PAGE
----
Microsoft: Visual Studio Orcas still on track for 2007

Microsoft: Visual Studio Orcas still on track for 2007

Summary: Microsoft has yet to post a beta build of Visual Studio "Orcas." But the product is still slated to ship in 2007, according to Scott Guthrie, General Manager of Microsoft's Developer Division.

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TOPICS: Microsoft
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Microsoft has yet to post a beta build of Visual Studio "Orcas." But the product is still slated to ship in 2007, according to Scott Guthrie, General Manager of Microsoft's Developer Division.

Guthrie confirmed the 2007 release-date target for Orcas in a blog posting on February 8. He said Microsoft is planning to release the February Community Technology Preview (CTP) test build "in a few weeks," and the first public beta "later this spring."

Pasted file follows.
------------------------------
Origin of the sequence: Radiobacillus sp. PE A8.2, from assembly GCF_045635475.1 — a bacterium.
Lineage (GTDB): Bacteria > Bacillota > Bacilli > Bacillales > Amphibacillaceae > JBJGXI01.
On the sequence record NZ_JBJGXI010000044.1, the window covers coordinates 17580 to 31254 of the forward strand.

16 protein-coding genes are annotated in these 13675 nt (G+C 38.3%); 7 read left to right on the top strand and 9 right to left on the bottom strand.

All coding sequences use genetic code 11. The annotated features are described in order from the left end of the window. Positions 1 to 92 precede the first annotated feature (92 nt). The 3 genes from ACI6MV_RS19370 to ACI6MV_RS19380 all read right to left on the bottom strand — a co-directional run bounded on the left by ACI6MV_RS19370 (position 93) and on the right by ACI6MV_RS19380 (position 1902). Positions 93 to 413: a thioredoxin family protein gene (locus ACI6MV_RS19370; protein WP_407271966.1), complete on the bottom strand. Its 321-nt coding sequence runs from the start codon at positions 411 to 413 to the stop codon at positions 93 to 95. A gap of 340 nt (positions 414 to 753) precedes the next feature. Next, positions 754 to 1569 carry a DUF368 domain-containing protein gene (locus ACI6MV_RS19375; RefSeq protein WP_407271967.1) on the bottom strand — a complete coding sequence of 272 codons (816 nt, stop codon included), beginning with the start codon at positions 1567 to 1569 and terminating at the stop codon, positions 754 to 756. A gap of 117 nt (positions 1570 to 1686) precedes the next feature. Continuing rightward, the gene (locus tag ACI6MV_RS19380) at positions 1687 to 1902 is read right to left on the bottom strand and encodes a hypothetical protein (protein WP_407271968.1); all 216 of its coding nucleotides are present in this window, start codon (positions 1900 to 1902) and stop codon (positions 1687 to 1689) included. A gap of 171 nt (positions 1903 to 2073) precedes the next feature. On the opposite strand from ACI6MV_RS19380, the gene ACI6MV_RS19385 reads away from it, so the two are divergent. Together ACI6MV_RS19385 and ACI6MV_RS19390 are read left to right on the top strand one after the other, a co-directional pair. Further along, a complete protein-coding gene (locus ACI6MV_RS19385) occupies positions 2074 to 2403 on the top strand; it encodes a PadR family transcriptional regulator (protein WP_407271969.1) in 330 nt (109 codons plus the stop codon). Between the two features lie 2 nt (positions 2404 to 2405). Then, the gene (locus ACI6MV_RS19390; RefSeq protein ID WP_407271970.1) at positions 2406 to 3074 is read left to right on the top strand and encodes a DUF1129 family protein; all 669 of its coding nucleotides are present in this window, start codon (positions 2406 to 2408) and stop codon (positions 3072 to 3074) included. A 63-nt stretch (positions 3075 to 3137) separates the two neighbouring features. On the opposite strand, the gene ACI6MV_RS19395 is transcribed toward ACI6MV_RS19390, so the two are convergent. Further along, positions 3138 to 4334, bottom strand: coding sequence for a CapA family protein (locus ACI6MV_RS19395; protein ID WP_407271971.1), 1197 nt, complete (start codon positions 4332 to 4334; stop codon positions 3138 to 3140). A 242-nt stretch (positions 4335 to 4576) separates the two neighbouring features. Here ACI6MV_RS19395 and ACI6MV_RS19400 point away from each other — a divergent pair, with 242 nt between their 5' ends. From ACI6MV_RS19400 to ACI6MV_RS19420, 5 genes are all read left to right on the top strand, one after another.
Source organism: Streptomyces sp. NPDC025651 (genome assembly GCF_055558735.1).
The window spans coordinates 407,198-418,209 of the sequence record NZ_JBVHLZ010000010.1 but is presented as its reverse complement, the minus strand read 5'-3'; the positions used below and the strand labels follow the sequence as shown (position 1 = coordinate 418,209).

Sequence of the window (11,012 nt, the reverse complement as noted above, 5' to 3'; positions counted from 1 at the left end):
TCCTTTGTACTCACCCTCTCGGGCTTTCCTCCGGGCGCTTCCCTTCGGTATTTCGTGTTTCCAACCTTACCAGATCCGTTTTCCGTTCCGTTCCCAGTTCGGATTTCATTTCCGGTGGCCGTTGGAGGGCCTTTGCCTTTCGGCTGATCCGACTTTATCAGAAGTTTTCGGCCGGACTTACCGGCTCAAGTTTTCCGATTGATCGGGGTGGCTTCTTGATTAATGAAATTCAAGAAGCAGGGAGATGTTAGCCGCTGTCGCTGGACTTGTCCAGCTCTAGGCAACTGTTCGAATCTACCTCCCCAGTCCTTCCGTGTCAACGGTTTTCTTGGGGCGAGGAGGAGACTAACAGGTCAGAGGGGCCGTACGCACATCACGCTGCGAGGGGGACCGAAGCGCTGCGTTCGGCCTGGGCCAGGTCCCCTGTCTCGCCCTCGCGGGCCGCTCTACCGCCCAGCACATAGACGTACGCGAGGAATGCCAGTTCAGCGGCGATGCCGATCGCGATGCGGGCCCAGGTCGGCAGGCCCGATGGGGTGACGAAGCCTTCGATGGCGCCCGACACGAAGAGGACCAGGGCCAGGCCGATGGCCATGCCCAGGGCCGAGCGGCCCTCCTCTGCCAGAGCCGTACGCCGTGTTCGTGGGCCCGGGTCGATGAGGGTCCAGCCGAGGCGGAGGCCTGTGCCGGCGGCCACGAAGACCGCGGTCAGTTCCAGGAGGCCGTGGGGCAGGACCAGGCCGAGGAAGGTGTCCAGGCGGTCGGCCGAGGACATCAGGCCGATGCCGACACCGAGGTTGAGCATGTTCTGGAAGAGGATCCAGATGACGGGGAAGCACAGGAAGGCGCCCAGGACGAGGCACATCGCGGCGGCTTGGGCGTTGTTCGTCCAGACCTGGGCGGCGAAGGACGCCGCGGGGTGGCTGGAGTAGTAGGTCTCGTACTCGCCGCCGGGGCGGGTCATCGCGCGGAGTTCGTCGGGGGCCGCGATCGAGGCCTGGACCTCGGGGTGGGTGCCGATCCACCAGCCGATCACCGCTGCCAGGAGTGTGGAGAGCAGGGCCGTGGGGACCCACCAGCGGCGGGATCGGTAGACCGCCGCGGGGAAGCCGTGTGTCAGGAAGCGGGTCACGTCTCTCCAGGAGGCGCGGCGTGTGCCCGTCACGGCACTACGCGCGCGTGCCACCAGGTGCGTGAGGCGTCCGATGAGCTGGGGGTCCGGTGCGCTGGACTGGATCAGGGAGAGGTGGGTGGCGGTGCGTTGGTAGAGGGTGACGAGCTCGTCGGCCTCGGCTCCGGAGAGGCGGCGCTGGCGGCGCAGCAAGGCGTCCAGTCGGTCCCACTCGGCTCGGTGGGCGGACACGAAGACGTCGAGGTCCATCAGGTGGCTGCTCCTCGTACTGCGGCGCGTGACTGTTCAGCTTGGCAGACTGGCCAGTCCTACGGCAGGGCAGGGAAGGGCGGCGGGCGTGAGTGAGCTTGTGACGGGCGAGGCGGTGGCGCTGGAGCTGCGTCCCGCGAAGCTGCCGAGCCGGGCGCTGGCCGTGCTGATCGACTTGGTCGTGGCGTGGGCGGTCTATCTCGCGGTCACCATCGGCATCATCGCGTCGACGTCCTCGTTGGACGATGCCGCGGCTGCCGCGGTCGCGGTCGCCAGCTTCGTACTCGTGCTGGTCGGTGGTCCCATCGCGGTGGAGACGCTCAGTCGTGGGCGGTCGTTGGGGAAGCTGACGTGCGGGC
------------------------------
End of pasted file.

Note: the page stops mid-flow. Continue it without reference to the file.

In a PowerPoint presentation accompanying his post, Guthrie mentions that a Go-Live license for Orcas will be available in the "summer timeframe" and that the final release is still "targeted to ship later this year."

Microsoft officials have been careful not to go on record with a ship target for Orcas. Sources close to the company recently said privately that the next version of Microsoft's tool suite was slated for late 2007 or early 2008.

The Orcas code name refers to both Visual Studio and the updated version of the .Net Framework (release 3.5) that is part of the product.

Microsoft is playing up the Web-development capabilities of Orcas, among them, HTML and CSS designer enhancements, including support for the same WYSIWYG designer as in the Microsoft Expression design tools; built-in Ajax support; enhanced JavaScript support; richer data query and manipulation functionality via Language Integrated Query (LINQ); and multitargeting (the ability to target multiple versions of the .Net Framework when developing an application).

Topic: Microsoft

About

Mary Jo has covered the tech industry for 30 years for a variety of publications and Web sites, and is a frequent guest on radio, TV and podcasts, speaking about all things Microsoft-related. She is the author of Microsoft 2.0: How Microsoft plans to stay relevant in the post-Gates era (John Wiley & Sons, 2008).

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